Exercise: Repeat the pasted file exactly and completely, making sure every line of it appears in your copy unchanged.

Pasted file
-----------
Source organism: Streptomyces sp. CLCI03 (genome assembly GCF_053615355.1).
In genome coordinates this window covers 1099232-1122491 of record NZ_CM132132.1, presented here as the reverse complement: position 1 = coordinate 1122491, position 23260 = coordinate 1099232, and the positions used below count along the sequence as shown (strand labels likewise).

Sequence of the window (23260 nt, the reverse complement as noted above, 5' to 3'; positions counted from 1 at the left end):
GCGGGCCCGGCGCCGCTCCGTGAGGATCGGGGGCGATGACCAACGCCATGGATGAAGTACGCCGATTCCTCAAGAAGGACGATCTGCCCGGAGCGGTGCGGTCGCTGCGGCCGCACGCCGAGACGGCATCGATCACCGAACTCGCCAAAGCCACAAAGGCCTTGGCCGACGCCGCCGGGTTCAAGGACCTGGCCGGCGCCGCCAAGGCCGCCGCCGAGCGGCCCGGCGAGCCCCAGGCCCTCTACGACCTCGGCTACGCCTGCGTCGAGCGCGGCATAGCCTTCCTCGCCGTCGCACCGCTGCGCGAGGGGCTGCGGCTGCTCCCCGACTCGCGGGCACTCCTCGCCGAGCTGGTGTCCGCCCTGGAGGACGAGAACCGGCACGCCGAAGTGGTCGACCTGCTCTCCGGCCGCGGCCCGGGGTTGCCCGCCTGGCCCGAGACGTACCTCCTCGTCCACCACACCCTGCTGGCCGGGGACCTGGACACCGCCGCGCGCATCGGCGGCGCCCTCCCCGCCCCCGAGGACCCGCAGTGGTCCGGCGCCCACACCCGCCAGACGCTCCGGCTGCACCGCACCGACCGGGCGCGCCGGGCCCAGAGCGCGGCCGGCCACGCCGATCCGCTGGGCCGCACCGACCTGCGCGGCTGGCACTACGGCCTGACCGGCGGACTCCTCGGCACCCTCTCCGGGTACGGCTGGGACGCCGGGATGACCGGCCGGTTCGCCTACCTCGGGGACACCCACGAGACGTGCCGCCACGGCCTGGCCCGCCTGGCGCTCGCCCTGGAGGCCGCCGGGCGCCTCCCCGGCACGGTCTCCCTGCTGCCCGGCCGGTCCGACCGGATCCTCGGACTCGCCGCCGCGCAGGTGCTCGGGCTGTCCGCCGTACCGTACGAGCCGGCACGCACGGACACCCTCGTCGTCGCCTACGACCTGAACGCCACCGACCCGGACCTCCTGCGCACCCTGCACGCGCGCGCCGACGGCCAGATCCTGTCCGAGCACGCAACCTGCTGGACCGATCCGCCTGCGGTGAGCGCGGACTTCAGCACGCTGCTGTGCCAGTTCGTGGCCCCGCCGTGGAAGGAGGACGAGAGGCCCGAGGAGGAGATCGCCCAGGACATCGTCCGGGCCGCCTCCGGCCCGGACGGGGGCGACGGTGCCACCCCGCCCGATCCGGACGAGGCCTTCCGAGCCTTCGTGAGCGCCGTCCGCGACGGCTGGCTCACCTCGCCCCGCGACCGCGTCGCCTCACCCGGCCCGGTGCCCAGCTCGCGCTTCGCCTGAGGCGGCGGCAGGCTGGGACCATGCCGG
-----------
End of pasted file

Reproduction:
Source organism: Streptomyces sp. CLCI03 (genome assembly GCF_053615355.1).
In genome coordinates this window covers 1099232-1122491 of record NZ_CM132132.1, presented here as the reverse complement: position 1 = coordinate 1122491, position 23260 = coordinate 1099232, and the positions used below count along the sequence as shown (strand labels likewise).

Sequence of the window (23260 nt, the reverse complement as noted above, 5' to 3'; positions counted from 1 at the left end):
GCGGGCCCGGCGCCGCTCCGTGAGGATCGGGGGCGATGACCAACGCCATGGATGAAGTACGCCGATTCCTCAAGAAGGACGATCTGCCCGGAGCGGTGCGGTCGCTGCGGCCGCACGCCGAGACGGCATCGATCACCGAACTCGCCAAAGCCACAAAGGCCTTGGCCGACGCCGCCGGGTTCAAGGACCTGGCCGGCGCCGCCAAGGCCGCCGCCGAGCGGCCCGGCGAGCCCCAGGCCCTCTACGACCTCGGCTACGCCTGCGTCGAGCGCGGCATAGCCTTCCTCGCCGTCGCACCGCTGCGCGAGGGGCTGCGGCTGCTCCCCGACTCGCGGGCACTCCTCGCCGAGCTGGTGTCCGCCCTGGAGGACGAGAACCGGCACGCCGAAGTGGTCGACCTGCTCTCCGGCCGCGGCCCGGGGTTGCCCGCCTGGCCCGAGACGTACCTCCTCGTCCACCACACCCTGCTGGCCGGGGACCTGGACACCGCCGCGCGCATCGGCGGCGCCCTCCCCGCCCCCGAGGACCCGCAGTGGTCCGGCGCCCACACCCGCCAGACGCTCCGGCTGCACCGCACCGACCGGGCGCGCCGGGCCCAGAGCGCGGCCGGCCACGCCGATCCGCTGGGCCGCACCGACCTGCGCGGCTGGCACTACGGCCTGACCGGCGGACTCCTCGGCACCCTCTCCGGGTACGGCTGGGACGCCGGGATGACCGGCCGGTTCGCCTACCTCGGGGACACCCACGAGACGTGCCGCCACGGCCTGGCCCGCCTGGCGCTCGCCCTGGAGGCCGCCGGGCGCCTCCCCGGCACGGTCTCCCTGCTGCCCGGCCGGTCCGACCGGATCCTCGGACTCGCCGCCGCGCAGGTGCTCGGGCTGTCCGCCGTACCGTACGAGCCGGCACGCACGGACACCCTCGTCGTCGCCTACGACCTGAACGCCACCGACCCGGACCTCCTGCGCACCCTGCACGCGCGCGCCGACGGCCAGATCCTGTCCGAGCACGCAACCTGCTGGACCGATCCGCCTGCGGTGAGCGCGGACTTCAGCACGCTGCTGTGCCAGTTCGTGGCCCCGCCGTGGAAGGAGGACGAGAGGCCCGAGGAGGAGATCGCCCAGGACATCGTCCGGGCCGCCTCCGGCCCGGACGGGGGCGACGGTGCCACCCCGCCCGATCCGGACGAGGCCTTCCGAGCCTTCGTGAGCGCCGTCCGCGACGGCTGGCTCACCTCGCCCCGCGACCGCGTCGCCTCACCCGGCCCGGTGCCCAGCTCGCGCTTCGCCTGAGGCGGCGGCAGGCTGGGACCATGCCGG